Take the 2-minute tour ×
MathOverflow is a question and answer site for professional mathematicians. It's 100% free, no registration required.

Let $L: C^\infty(\mathbb{R}) \to C^\infty(\mathbb{R})$ be a linear operator which satisfies:

$L(1) = 0$

$L(x) = 1$

$L(f \cdot g) = f \cdot L(g) + g \cdot L(f)$

Is $L$ necessarily the derivative? Maybe if I throw in some kind of continuity assumption on $L$? If it helps you can throw the "chain rule" into the list of properties.

I can see that $L$ must send any polynomial function to it's derivative. I want to say "just approximate any function by polynomials, and pass to a limit", but I see two complications: First $\mathbb{R}$ is not compact, so such an approximation scheme is not likely to fly. Maybe convolution with smooth cutoff functions could help me here. Even if I could rig up something I am concerned that if polynomials $p_n$ converge to $f$, I may not have $p_n'$ converging to $f'$. My Analysis skills are really not too hot so I would like some help.

I am interested in this question because it is a slight variant of a characterization given here:

Why do we teach calculus students the derivative as a limit?

I am not sure whether or not those properties characterize the derivative, and they are closely related to mine.

If these properties do not characterize the derivative operator, I would like to see another operator which satisfies these properties. Can you really write one down or do you need the axiom of choice? I feel that any counterexample would have to be very weird.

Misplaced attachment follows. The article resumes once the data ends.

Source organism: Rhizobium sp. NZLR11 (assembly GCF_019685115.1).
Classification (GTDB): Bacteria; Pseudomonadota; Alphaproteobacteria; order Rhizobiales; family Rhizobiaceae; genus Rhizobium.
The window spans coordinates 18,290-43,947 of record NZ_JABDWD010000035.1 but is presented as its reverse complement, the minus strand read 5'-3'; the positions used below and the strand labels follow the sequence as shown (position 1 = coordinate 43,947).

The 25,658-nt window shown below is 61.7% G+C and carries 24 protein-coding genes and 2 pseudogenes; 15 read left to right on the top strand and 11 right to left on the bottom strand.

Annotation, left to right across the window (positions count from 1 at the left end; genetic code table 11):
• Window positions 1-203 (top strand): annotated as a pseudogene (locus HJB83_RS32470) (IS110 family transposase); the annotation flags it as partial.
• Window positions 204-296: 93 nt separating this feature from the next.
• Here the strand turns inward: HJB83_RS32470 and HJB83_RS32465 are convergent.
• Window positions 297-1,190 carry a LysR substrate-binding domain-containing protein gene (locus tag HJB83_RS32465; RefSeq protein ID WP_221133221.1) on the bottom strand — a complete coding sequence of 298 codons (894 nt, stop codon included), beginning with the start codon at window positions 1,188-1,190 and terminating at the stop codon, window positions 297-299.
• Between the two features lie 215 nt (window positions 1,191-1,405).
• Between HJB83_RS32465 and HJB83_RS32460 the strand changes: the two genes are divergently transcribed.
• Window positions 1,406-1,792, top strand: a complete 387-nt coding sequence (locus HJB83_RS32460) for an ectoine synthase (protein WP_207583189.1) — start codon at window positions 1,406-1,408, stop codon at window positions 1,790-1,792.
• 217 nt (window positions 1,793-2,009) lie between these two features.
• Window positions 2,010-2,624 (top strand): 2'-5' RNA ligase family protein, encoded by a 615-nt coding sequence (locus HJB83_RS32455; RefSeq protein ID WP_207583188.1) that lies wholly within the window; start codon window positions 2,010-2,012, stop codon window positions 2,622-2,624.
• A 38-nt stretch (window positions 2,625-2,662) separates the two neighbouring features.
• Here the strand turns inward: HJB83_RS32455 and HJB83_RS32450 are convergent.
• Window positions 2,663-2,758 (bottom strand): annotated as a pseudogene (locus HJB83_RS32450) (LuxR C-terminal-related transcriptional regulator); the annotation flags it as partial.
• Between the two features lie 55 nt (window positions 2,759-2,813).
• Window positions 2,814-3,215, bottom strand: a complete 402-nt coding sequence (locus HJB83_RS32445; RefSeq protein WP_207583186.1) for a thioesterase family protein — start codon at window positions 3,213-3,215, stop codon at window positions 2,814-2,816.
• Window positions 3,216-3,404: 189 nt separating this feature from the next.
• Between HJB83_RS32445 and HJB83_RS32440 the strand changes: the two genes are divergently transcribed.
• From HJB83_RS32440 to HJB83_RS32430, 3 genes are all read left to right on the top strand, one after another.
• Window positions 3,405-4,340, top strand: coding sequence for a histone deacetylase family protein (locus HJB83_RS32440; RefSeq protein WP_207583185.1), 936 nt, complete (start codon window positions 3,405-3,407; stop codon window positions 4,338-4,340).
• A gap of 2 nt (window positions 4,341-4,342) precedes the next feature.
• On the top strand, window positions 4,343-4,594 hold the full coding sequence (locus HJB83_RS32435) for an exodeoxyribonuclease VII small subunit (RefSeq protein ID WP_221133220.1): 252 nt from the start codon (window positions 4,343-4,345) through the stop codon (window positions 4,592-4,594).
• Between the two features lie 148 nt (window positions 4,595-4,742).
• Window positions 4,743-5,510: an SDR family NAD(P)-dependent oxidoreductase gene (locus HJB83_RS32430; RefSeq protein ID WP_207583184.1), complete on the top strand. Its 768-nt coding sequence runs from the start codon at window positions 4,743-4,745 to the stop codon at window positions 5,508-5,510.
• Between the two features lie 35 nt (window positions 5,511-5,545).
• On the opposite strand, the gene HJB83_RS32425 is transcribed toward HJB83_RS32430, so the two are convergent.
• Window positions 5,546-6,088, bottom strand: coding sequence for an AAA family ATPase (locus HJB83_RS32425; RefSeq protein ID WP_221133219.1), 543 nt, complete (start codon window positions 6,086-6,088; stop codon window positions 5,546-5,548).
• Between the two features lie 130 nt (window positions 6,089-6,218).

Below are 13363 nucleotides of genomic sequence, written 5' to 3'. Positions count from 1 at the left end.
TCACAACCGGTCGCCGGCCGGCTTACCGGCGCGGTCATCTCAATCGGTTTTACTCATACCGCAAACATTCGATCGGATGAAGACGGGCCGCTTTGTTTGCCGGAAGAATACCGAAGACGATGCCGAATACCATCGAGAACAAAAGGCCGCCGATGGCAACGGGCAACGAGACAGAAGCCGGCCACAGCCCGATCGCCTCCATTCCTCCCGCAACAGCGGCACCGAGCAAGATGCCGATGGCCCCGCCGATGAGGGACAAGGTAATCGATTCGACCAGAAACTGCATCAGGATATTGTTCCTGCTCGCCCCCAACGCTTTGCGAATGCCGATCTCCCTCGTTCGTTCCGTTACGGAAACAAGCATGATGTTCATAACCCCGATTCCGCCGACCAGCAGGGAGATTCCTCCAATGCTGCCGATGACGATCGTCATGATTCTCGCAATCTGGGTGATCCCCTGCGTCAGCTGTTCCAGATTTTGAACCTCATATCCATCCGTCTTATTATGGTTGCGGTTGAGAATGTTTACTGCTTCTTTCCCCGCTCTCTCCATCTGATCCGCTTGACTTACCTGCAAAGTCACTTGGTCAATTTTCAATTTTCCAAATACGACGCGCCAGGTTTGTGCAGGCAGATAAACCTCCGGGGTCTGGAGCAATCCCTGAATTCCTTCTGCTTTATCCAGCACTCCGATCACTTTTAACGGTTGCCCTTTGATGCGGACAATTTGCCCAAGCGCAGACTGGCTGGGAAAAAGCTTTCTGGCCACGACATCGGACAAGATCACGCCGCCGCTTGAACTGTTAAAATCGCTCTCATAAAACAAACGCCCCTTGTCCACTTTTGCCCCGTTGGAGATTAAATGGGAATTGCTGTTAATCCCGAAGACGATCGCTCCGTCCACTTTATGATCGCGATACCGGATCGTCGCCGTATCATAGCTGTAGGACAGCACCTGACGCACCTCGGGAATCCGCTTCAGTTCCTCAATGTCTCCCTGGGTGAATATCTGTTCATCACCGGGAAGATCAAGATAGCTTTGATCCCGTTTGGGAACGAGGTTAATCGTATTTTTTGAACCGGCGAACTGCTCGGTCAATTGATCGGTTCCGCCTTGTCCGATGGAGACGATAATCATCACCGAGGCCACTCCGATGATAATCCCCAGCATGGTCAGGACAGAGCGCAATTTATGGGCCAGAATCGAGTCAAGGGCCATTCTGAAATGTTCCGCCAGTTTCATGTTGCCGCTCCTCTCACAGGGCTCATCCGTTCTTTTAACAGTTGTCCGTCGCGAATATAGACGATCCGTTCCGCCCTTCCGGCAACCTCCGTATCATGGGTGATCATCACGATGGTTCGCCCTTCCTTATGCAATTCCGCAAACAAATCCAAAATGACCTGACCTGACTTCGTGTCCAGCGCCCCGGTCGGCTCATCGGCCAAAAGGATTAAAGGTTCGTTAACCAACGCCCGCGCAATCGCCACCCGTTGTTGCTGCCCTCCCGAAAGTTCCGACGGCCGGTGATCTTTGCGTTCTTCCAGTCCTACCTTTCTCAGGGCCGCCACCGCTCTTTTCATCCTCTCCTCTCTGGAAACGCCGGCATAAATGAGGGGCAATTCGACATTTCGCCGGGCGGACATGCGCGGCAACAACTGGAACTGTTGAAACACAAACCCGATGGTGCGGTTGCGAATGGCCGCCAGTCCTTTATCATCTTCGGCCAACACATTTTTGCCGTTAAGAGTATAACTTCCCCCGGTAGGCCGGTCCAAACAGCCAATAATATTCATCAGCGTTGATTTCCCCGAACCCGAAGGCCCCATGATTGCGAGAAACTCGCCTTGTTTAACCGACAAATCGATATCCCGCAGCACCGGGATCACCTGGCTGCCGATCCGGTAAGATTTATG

share|improve this question
2  
If $L$ is a derivation on $C^\infty(\mathbb R)$ it is a Lie derivative (wrt a vector field). See Conlon's "Differentiable Manifolds" book, pg 67. –  Ryan Budney Nov 4 '10 at 3:38
2  
This question is closely related to the question mathoverflow.net/questions/25054/… and take a look at the string of comments I made on my own answer there for a discussion of how the product rule (in settings that include more rings than just the smooth functions on R) can be derived from more basic conditions. –  KConrad Nov 4 '10 at 3:59
1  
It's kind of dense, but you might be interested in this talk (I don't think a preprint is available yet): fields.utoronto.ca/audio/10-11/analysis/koenig –  Mark Meckes Nov 4 '10 at 3:59
    
I wonder what nice sets of conditions that include shift-equivariance are satisfied only by differentiation? –  Michael Hardy Sep 30 at 22:27

3 Answers 3

up vote 41 down vote accepted

Yeah, these force it to be ordinary differentiation. We have to show that for each fixed $x_0 \in \mathbb{R}$, the composite

$$C^\infty(\mathbb{R}) \stackrel{L}{\to} C^\infty(\mathbb{R}) \stackrel{ev_{x_0}}{\to} \mathbb{R}$$

is just the derivative at $x_0$. For each $f \in C^\infty(\mathbb{R})$, there is a $C^\infty$ function $g$ such that

$$f(x) = f(x_0) + f'(x_0)(x - x_0) + (x - x_0)^2g(x)$$

and so $(ev_{x_0} L)(f) = ev_{x_0}(f'(x_0) + 2(x - x_0)g(x) + (x - x_0)^2 L(g)(x))$ by the properties you listed. Of course evaluation at $x_0$ kills the last two terms and one is left with $f'(x_0)$, as desired.

share|improve this answer